Warren Buffett's Berkshire Hathaway (NYSE:BRK-A)(NYSE:BRK-B) has done a great job of scooping up excellent bank stocks over the past several years, and one of the company's biggest bank holdings is U.S. Bancorp (NYSE:USB). As of Berkshire's latest SEC filing, the company owns just over 80 million shares of the bank, which represents about 4.4% of the total.
It's easy to understand why Buffett has been a fan of the banking sector over the past several years. After all, valuations plummeted to all-time lows in many cases, and Buffett loves good companies at low prices. However, Buffett has owned shares of U.S. Bancorp since before the financial crisis and has been adding to his position ever since, in both good economic times and bad.
So, why in particular did he choose U.S. Bancorp, and why is he still holding on and adding to his position?
What Buffett looks for
When Warren Buffett looks to invest, there are a few things he looks for.
First, does the company have a "wide moat," or a distinct competitive advantage? For example, some pharmaceutical and tech companies have lots of valuable patents that keep competitors from luring their customers away (such as Pfizer). And some companies use economies of scale to maintain pricing power over their competitors (like Wal-Mart and Amazon.com).
Also, Buffett likes to invest in industries that have been around for 100 years and are likely to be around 100 years from now. People will always need healthcare, food, and safe places to put their money, which is why Buffett owns stocks like Johnson & Johnson, Coca-Cola, and Wells Fargo. Will people need things like tablet computers in 100 years? Maybe, but maybe not.
Why U.S. Bancorp?
U.S. Bancorp is somewhat of a rarity among Berkshire's bank holdings because Berkshire bought shares of the bank before the financial crisis. In fact, about 17 million shares were purchased in early 2007, one of the absolute worst times to buy bank stocks. So, why did Buffett like the bank back then?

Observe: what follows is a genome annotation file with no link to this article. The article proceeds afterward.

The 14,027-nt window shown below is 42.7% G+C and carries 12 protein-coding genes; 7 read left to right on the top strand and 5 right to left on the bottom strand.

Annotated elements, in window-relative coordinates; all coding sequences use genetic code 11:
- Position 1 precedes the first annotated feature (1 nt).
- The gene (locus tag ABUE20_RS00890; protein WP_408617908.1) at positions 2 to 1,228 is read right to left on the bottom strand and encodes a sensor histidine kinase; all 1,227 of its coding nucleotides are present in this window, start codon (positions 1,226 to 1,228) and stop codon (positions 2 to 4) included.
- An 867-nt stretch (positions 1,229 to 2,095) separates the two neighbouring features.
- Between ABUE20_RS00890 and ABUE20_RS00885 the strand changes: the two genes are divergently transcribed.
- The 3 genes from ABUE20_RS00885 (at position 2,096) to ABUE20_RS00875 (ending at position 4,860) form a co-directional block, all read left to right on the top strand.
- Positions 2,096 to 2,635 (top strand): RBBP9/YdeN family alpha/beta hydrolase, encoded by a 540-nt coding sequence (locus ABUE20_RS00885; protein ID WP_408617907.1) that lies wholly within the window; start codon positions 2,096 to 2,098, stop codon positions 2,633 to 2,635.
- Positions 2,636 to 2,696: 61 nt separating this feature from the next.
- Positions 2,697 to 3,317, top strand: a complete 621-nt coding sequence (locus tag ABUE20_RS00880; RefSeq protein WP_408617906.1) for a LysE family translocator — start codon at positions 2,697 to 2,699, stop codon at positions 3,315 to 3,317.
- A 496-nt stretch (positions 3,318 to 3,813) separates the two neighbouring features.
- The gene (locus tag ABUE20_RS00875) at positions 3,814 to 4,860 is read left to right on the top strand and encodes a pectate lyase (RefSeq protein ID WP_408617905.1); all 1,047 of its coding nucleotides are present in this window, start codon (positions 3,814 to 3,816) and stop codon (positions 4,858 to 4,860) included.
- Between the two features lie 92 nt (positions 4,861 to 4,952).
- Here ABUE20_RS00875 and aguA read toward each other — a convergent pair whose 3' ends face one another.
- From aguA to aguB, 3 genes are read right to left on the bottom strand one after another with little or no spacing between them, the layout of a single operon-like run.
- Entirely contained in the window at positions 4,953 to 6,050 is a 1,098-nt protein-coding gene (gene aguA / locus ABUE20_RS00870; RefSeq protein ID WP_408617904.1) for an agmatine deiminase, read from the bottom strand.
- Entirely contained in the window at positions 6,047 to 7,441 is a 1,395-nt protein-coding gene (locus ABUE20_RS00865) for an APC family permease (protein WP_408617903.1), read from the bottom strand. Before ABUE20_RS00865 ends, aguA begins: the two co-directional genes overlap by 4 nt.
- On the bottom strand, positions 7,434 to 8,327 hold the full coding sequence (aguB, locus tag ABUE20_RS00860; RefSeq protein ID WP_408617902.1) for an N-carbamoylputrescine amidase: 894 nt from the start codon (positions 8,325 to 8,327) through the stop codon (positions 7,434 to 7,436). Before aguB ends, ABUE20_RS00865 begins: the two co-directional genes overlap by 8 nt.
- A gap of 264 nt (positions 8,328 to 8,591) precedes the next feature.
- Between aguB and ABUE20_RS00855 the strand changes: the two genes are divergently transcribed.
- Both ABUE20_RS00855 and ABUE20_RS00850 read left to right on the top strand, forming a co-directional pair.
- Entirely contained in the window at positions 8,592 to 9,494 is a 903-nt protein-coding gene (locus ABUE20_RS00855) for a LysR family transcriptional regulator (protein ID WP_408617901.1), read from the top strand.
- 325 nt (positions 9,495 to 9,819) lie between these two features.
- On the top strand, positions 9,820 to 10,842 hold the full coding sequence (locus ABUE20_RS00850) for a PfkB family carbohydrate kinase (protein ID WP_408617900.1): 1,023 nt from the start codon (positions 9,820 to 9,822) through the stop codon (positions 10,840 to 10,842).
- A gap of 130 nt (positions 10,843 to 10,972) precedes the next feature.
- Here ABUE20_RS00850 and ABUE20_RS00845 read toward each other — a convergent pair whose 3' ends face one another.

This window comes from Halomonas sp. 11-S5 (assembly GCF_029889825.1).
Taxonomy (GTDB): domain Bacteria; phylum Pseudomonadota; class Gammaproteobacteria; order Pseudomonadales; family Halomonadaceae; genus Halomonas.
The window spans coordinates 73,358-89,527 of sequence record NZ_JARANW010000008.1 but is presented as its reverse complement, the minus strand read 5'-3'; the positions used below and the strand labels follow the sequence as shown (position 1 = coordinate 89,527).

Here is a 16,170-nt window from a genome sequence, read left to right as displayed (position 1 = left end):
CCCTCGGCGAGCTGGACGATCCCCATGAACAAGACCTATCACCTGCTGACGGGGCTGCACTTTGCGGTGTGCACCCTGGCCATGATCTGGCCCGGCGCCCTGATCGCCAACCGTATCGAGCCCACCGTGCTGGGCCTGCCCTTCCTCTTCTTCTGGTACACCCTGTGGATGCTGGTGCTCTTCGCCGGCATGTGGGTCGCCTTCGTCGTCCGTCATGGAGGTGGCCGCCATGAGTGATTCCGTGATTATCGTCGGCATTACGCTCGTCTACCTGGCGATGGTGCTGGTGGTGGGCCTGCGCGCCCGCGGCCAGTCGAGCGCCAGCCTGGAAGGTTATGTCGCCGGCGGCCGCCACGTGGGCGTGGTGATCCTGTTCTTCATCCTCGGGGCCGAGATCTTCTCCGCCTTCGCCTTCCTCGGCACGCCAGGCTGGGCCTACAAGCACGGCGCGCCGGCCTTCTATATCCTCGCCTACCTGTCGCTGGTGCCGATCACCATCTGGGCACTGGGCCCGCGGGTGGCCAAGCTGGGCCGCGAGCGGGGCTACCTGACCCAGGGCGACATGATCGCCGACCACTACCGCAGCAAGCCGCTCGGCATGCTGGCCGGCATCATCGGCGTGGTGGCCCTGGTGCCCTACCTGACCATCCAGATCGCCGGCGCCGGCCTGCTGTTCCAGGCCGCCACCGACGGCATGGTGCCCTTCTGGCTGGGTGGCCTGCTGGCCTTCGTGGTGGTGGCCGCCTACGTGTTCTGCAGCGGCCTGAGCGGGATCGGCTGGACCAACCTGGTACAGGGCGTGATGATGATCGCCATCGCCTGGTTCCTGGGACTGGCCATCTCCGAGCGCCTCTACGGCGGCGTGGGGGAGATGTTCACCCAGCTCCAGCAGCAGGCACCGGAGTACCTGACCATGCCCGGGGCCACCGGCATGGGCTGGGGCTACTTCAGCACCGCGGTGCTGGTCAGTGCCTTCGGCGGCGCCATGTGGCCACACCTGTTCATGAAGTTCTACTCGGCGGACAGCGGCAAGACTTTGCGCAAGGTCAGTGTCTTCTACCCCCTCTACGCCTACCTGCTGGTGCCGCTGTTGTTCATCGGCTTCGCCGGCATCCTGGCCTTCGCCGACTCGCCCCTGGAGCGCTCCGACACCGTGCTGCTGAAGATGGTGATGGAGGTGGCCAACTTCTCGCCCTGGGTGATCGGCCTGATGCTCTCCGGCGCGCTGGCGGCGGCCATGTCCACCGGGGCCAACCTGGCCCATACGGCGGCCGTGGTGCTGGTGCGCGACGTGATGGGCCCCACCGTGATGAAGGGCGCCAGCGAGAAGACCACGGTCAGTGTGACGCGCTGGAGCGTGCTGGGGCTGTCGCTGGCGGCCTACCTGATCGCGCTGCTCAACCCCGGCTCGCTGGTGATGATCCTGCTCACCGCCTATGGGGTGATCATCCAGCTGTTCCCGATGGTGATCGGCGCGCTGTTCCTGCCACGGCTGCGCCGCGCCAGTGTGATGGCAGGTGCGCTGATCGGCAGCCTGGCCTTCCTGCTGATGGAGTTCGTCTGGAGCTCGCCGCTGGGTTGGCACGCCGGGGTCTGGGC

At first glance, U.S. Bancorp actually looks rather expensive. The company's price-to-tangible book value ratio of 2.85 is well above most of its peers and the other Buffett bank stocks. It's even more "expensive" than Wells Fargo, which is considered one of the most rock-solid banks out there.
However, Buffett doesn't need his stocks to be cheap. He just needs fair prices on good companies. And, U.S. Bancorp is definitely a very well-run company. Not only is it one of the most profitable banks in the industry, but it continues to grow at a pretty impressive pace. In the company's recently released third-quarter results, we learned that the company produced year-over-year loan growth of 6.3%, deposit growth of 7.4%, and has 3.7% fewer charge-offs than in the previous quarter.
And, the bank produces sector-leading efficiency numbers, with a return on average assets of 1.51%, a return on equity of 14.5%, and an efficiency ratio of 52.4%. For comparison, Wells Fargo's efficiency ratio was 57.7% in the third quarter (lower is better), and the company's return on assets and equity were 1.40% and 13.1%, respectively.
It's definitely a solid company, but is it still a good buy?
The company certainly isn't cheap, but that doesn't necessarily mean it's not a good value. If you want to invest in U.S. Bancorp, do what Buffett likes to do from time to time: Wait until the stock drops for a reason that has nothing to do with its business, like an overall market correction, or general weakness in the financial sector.
In fact, U.S. Bancorp actually looks like it is somewhat "on sale" right now, thanks to the recent market sell-off, currently trading for about 6% less than it was about a month ago.
Matthew Frankel has no position in any stocks mentioned. The Motley Fool recommends Johnson & Johnson, Coca-Cola, Wells Fargo, Amazon.com, Wal-Mart, and Berkshire Hathaway. The Motley Fool owns shares of Coca-Cola, Wells Fargo, Amazon.com and Berkshire Hathaway. Try any of our Foolish newsletter services free for 30 days. We Fools may not all hold the same opinions, but we all believe that considering a diverse range of insights makes us better investors. The Motley Fool has a disclosure policy.